Booster shots help protect against symptomatic COVID-19

A COVID-19 vaccine (FILE)
A COVID-19 vaccine (FILE)(WVIR)
Published: Nov. 15, 2021 at 2:45 PM EST
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CHARLOTTESVILLE, Va. (WVIR) - As thousands get ready to travel for Thanksgiving, experts at UVA Medical Center are reminding people who is eligible for boosters against COVID-19 and when you should get one.

While the first round of all three vaccines still works to keep you out of the hospital, that booster dose helps keeps symptomatic coronavirus at bay.

“I think that if you had two shots of the mRNA vaccines, you are protected from really the severe terrible disease that brings people into the hospital,” Dr. Bill Petri with UVA Health said.

That booster helps prevent symptomatic COVID-19 infections.

“When we look at health care providers who were vaccinated early on with the mRNA vaccines, is that they become susceptible to symptomatic COVID-19, but not severe enough to hospitalize them, and that on average is starting to show up about six months or so after the primary series has been completed,” Petri said.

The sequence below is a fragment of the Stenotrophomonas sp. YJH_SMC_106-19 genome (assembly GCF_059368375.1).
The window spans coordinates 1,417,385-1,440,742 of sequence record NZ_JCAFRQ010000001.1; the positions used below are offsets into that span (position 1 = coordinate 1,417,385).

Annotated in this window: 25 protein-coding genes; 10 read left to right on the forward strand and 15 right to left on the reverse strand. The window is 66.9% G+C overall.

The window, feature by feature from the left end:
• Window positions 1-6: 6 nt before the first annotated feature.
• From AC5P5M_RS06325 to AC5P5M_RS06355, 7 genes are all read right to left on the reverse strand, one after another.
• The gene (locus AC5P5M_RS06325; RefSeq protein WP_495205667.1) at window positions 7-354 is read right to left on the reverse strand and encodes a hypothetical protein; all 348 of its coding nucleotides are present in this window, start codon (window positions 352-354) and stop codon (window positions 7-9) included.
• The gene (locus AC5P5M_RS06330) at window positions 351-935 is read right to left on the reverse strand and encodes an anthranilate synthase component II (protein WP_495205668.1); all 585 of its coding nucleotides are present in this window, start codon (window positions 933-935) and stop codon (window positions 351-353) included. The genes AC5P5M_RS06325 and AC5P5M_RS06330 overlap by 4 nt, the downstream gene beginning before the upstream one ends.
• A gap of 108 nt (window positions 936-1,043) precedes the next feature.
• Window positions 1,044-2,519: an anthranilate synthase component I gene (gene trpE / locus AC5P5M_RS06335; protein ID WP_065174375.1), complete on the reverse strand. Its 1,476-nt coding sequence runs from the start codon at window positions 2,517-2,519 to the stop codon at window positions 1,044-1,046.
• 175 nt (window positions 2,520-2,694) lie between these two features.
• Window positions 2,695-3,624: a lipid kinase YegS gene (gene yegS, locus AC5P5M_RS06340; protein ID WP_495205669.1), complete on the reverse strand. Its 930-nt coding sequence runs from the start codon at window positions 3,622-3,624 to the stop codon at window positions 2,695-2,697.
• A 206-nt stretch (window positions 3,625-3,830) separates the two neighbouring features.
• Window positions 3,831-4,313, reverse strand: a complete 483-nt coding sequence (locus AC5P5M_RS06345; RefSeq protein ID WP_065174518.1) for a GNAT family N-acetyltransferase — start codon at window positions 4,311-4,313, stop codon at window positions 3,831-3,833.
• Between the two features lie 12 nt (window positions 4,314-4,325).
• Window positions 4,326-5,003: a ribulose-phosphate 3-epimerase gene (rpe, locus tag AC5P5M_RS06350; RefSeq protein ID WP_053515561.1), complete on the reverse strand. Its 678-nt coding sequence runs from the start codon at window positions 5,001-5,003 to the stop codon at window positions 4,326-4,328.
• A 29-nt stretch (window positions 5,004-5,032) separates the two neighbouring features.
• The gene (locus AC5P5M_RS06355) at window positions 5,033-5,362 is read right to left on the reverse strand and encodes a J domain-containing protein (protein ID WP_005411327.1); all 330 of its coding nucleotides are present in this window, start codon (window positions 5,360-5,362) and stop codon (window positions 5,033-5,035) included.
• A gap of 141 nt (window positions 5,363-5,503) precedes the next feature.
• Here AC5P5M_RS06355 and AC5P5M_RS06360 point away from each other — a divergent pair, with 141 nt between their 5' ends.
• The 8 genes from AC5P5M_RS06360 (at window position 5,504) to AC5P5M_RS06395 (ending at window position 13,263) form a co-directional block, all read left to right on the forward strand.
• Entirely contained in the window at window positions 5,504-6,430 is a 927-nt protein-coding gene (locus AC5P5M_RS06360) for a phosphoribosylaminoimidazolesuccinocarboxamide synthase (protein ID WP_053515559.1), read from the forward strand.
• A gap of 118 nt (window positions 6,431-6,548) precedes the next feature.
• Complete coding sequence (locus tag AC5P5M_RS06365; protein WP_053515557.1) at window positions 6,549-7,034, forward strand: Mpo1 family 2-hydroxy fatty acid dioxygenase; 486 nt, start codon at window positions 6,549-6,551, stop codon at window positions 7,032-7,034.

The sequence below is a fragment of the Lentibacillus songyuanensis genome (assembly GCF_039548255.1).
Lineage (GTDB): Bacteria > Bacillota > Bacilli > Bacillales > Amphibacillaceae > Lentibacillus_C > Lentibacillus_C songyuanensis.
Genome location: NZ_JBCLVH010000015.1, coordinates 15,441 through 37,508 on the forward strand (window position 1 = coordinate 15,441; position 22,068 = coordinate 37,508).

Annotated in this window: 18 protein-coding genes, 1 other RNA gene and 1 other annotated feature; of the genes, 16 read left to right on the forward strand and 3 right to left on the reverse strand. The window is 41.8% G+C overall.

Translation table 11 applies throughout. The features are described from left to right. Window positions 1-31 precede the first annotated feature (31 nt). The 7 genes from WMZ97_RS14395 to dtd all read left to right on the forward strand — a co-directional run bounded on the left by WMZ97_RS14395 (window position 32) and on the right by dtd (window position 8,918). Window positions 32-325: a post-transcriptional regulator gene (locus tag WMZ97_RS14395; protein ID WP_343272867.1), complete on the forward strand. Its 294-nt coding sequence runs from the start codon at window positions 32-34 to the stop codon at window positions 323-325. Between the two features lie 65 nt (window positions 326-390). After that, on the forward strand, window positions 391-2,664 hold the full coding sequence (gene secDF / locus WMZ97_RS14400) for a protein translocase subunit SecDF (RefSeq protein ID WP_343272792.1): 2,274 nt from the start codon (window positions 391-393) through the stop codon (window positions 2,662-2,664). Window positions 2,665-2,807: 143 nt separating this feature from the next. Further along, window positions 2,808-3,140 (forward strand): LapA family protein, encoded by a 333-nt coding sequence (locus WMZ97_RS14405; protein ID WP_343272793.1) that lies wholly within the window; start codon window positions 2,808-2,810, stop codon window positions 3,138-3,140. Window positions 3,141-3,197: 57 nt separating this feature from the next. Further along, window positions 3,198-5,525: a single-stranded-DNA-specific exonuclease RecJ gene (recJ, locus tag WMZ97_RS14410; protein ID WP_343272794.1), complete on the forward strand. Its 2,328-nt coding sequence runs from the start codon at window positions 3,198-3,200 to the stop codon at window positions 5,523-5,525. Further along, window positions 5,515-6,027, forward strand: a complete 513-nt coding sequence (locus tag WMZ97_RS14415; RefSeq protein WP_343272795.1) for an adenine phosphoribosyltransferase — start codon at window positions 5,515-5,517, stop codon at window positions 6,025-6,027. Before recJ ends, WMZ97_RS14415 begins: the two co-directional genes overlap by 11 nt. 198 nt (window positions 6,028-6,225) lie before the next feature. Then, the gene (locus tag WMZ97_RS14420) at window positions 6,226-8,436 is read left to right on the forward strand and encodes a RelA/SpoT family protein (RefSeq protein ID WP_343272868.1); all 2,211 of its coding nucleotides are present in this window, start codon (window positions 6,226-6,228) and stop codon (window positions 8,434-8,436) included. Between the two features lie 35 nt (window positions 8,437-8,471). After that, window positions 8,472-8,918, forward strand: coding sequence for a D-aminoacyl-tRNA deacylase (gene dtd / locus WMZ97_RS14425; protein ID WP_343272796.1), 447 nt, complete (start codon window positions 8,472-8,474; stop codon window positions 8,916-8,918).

The timing of that booster shot depends on your first dose

“So if you had the J&J vaccine, if two months have elapsed, then you’re eligible for the booster, and that’s everyone who got J&J,” Petri said.

He says those who got the single-dose Johnson & Johnson vaccine are still better off than the unvaccinated, but getting a booster should be on their to-do list.

“If you had that more than two months ago, you should go ahead and get boosted because you probably have the least protection of anyone who’s vaccinated,” Petri said.

Those who got the two-dose Pfizer or Moderna shot have a bit more time: “For the mRNA vaccines, at six months after you finished the vaccination. For J&J, it’s two months,” Dr. Petri said. “For the Pfizer and Moderna, it’s a little bit more restrictive than that. It’s over age 50, or having an underlying medical condition, or being in at-risk setting like, for example, residence in a long-term care.”

That first round of vaccines still provides a lot of protection.

“Not for a minute, though, should someone feel like that they’ve not been vaccinated if they’re like six months out, because there’s still like a fair amount of protection. These vaccines are just so wonderful,” Petri said.

The same guidance for the first round of vaccines applies to boosters, too: Dr. Petri says give your immune system about two weeks to get caught up and you should see a twenty-fold increase in antibodies against the virus.

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